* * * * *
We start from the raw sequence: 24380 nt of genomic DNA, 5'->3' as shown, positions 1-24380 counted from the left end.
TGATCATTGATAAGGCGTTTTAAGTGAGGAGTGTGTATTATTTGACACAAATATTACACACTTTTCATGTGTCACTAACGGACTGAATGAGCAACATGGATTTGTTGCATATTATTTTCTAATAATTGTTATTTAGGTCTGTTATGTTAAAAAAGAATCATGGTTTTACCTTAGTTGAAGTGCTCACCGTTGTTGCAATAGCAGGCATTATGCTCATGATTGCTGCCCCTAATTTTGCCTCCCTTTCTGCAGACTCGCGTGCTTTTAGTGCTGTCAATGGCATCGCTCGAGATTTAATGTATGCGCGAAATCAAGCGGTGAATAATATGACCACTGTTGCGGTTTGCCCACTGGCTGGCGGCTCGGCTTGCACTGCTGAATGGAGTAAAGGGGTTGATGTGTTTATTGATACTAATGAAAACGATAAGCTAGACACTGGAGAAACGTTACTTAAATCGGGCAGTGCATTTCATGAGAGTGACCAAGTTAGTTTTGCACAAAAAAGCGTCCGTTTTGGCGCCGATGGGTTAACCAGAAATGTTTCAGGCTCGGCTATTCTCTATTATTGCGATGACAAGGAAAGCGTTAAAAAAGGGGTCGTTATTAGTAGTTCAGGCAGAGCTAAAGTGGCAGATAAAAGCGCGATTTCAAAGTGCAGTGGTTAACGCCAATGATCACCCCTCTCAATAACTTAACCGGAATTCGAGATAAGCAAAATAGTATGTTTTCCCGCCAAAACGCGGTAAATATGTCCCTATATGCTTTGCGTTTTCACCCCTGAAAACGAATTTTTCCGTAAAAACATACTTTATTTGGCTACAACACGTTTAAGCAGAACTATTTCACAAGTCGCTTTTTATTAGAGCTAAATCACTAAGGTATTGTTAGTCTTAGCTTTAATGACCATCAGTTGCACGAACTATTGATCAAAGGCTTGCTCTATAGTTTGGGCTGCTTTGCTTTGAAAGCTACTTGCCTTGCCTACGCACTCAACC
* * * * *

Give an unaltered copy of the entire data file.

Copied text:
We start from the raw sequence: 24380 nt of genomic DNA, 5'->3' as shown, positions 1-24380 counted from the left end.
TGATCATTGATAAGGCGTTTTAAGTGAGGAGTGTGTATTATTTGACACAAATATTACACACTTTTCATGTGTCACTAACGGACTGAATGAGCAACATGGATTTGTTGCATATTATTTTCTAATAATTGTTATTTAGGTCTGTTATGTTAAAAAAGAATCATGGTTTTACCTTAGTTGAAGTGCTCACCGTTGTTGCAATAGCAGGCATTATGCTCATGATTGCTGCCCCTAATTTTGCCTCCCTTTCTGCAGACTCGCGTGCTTTTAGTGCTGTCAATGGCATCGCTCGAGATTTAATGTATGCGCGAAATCAAGCGGTGAATAATATGACCACTGTTGCGGTTTGCCCACTGGCTGGCGGCTCGGCTTGCACTGCTGAATGGAGTAAAGGGGTTGATGTGTTTATTGATACTAATGAAAACGATAAGCTAGACACTGGAGAAACGTTACTTAAATCGGGCAGTGCATTTCATGAGAGTGACCAAGTTAGTTTTGCACAAAAAAGCGTCCGTTTTGGCGCCGATGGGTTAACCAGAAATGTTTCAGGCTCGGCTATTCTCTATTATTGCGATGACAAGGAAAGCGTTAAAAAAGGGGTCGTTATTAGTAGTTCAGGCAGAGCTAAAGTGGCAGATAAAAGCGCGATTTCAAAGTGCAGTGGTTAACGCCAATGATCACCCCTCTCAATAACTTAACCGGAATTCGAGATAAGCAAAATAGTATGTTTTCCCGCCAAAACGCGGTAAATATGTCCCTATATGCTTTGCGTTTTCACCCCTGAAAACGAATTTTTCCGTAAAAACATACTTTATTTGGCTACAACACGTTTAAGCAGAACTATTTCACAAGTCGCTTTTTATTAGAGCTAAATCACTAAGGTATTGTTAGTCTTAGCTTTAATGACCATCAGTTGCACGAACTATTGATCAAAGGCTTGCTCTATAGTTTGGGCTGCTTTGCTTTGAAAGCTACTTGCCTTGCCTACGCACTCAACC